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     Hi. My name is Tony. I'm from New Jersey, in the United States. I have a modest entry level collection of quartz and mechanical watches.

     I enjoy repairing electrical, mechanical, pneumatic, and hydraulic equipment. I want to learn how to maintain and repair a wide variety of watches.

     I'm looking forward to learning about watch repair and making Friends in this forum.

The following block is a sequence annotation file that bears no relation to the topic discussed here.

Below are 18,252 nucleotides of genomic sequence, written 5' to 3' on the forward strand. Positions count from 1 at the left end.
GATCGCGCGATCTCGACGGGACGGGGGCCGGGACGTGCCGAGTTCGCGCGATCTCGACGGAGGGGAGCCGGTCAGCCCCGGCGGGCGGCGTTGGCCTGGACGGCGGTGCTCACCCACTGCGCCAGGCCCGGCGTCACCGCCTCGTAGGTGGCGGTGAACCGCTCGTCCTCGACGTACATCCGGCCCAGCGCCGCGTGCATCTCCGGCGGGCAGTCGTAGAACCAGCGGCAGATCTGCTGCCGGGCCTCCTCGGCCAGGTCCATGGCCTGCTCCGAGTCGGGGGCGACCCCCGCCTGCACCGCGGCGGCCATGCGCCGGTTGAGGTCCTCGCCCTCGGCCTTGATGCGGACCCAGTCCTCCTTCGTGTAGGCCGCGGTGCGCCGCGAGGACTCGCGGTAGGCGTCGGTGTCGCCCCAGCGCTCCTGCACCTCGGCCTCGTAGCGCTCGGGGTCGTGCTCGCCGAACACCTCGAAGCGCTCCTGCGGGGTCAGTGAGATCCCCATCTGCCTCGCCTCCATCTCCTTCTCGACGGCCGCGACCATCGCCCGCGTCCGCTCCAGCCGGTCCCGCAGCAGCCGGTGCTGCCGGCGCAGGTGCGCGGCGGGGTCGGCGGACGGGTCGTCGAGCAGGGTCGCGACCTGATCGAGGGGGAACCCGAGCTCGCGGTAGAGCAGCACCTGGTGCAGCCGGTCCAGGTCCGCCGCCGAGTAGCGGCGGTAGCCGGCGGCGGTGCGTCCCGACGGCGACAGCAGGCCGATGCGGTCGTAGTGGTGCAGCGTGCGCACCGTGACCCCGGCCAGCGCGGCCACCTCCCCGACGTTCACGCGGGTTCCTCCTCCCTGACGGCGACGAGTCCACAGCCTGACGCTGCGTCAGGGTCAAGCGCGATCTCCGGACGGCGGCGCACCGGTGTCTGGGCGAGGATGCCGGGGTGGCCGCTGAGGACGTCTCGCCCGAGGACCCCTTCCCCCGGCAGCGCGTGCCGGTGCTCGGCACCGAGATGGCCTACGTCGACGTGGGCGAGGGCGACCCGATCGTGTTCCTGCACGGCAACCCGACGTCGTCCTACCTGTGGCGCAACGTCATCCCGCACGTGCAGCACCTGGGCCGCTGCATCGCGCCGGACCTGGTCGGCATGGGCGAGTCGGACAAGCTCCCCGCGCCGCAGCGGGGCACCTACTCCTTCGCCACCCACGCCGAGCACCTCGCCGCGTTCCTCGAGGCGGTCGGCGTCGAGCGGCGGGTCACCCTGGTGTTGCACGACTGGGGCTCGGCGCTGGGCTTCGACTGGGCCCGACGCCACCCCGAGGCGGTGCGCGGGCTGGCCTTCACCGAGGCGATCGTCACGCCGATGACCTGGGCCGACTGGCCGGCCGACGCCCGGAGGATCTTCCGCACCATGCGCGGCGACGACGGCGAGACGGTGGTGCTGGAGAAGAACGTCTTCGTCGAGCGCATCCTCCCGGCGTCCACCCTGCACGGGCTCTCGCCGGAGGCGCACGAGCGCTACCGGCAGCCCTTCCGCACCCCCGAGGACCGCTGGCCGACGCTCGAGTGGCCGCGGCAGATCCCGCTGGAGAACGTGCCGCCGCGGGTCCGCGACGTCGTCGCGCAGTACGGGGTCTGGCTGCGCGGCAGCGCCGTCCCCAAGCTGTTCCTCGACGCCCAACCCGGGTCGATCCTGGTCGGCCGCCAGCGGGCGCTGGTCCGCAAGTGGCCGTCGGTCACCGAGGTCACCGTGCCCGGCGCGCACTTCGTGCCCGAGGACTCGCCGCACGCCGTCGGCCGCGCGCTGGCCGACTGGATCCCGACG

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    • Hi  I think now is the time to study Mark Lovic's  (our Host) videos on the 3135 and build up from there before any real damage is done. to that effect I have attached the service document an two parts sheets should parts be require.    I believe there were three parts taking you through the disassembly and re assembly stage by stage.  If and when you decide to do the job take plenty of photos at the various stages as a memory aid and for future reference.  It may be a Rolex but its no different to any other watch of this type and will require some time and care.  good luck. Rolex-3135-tech (1).pdf 2882_Rolex 3135 Pages 6-11.pdf 2879_Rolex 3135 Pages 1-5.pdf